• RETAILING SOLUTION:CASE ON PARAS FOODS LIMITED PARAS FOODS LIMITED appointed us as summer trainees in the organization for tenure of two months. The topic assigned to us was "effectiveness of promotional strategy of poly pack milk”. Work was to distribute discount coupons to consumer and increase the same. During this period we met nearly 200 consumers and 5 retailers. During interactive session they came with a valid point that they are not getting any scheme from company and other companies are giving certain schemes to them. According to them other companies are giving them scheme so they try to boost the sale of respective company because they (retailers) are working for benefit. One retailer told me that “we are here for profit and the company which will give more margin and scheme the preference for sale will be given to their product. When we kept this matter in front of company they totally neglected this matter. also one more thing came in front of us that retailers were not aware about that promotional scheme what we were about to do. The scheme was explained to them when we were about to start the project. This case shows total negligence of management. Soon a proper step should be taken to eradicate the problem to keep its market share up and to maintain the goodwill of company and its product in the eye of consumers.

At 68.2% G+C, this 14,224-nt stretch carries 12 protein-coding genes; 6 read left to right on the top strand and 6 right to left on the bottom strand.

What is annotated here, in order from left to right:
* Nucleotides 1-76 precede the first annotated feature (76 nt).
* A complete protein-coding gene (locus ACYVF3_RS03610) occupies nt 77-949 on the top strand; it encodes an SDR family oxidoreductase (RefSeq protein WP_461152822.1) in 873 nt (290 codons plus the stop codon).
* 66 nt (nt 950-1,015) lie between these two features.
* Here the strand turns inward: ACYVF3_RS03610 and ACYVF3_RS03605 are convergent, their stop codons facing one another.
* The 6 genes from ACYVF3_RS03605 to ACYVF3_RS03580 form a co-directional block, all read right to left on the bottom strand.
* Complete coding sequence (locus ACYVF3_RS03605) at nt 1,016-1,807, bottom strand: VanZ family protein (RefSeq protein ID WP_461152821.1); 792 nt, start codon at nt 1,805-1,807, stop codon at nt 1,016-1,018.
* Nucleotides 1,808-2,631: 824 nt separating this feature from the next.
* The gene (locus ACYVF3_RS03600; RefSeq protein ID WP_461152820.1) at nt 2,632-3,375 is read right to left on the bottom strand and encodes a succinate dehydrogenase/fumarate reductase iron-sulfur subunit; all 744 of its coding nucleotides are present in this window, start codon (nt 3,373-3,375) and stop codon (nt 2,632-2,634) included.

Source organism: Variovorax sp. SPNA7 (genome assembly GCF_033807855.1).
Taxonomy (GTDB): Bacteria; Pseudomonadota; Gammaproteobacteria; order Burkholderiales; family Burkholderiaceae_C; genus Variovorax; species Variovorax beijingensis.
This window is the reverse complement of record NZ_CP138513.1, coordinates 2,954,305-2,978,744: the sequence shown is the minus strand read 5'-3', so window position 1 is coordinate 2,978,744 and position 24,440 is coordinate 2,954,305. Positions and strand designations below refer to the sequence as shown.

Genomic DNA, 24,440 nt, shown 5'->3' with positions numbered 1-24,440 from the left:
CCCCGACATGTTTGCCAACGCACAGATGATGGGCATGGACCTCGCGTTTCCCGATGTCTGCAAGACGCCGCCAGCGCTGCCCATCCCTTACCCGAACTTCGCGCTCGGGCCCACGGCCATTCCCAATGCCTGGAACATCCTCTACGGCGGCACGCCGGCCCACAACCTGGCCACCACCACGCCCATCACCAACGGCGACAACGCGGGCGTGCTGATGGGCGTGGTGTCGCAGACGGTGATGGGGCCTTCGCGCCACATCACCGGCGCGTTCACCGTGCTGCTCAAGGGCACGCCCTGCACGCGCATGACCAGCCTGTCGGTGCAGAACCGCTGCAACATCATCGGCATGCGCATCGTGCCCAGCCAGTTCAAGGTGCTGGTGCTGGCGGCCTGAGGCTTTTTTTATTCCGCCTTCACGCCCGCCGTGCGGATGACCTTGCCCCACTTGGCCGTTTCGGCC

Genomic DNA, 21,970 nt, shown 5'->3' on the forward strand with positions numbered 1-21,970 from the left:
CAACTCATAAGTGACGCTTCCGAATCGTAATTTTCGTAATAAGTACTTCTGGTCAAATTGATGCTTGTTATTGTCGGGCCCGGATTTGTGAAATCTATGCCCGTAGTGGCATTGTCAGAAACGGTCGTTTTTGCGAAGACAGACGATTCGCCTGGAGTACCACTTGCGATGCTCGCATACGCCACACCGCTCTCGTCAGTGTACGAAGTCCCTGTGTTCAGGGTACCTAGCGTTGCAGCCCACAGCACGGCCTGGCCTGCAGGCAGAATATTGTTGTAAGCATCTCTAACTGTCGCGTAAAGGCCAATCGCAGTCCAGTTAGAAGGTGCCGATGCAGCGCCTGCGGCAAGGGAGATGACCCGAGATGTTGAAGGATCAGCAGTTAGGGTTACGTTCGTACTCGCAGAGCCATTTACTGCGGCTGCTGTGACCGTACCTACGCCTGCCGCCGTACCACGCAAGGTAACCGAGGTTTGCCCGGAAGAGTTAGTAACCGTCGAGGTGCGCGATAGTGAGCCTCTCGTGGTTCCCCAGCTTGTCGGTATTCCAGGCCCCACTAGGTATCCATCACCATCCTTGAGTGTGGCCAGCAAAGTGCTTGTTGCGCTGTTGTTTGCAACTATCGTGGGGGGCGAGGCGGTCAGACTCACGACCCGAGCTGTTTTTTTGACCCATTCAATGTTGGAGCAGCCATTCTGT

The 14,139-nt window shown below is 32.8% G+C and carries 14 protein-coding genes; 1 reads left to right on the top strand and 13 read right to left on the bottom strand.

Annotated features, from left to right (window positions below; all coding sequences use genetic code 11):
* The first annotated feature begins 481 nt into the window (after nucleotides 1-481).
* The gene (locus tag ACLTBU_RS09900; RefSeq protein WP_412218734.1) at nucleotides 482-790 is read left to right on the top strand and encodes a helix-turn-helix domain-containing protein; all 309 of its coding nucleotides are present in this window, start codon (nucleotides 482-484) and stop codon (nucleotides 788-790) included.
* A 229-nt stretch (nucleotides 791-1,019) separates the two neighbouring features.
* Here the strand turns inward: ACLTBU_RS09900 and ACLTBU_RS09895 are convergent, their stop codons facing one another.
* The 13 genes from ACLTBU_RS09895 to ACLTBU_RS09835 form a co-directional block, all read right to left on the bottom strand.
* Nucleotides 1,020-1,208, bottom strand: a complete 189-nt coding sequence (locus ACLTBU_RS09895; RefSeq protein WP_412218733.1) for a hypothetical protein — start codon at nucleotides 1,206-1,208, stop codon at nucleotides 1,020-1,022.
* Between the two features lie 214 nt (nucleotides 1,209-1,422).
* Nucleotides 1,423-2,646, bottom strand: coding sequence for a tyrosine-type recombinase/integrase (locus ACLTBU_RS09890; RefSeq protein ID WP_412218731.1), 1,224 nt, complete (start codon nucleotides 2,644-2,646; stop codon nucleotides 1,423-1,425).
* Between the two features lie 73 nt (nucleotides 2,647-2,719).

• SOLUTION TO THE CASE STUDY Here company is not aware that a simple mistake can ruin their goodwill in market. For this problem they have to take some steps. Following are some suggested steps • The company should appoint a customer care executive who will be responsible for maintaining relations with retailers. He will act as representative of retailers. • Certain scheme should be give to retailers time to time. Since retailer is on whom total sale is based. He is final personal who convinced the customer to purchase the particular brand. If a retailer is not satisfied with your service then from that day detoration period of company starts and sale starts falling. • From my study the conclusions was drawn that Paras sale dropped because they never given preference to retailers. They never made any relation with retailers. also retailers are not excited in selling paras products Lastly I would like to recommend that paras should maintain its retailers. if they will loose a single retailer they will loose nearly 100 consumer. And loosing a consumer is easy but making a consumer is very difficult. So time to time paras should provide certain good scheme to retailers and should appoint customer care executives exclusively for maintain relationship with retailers.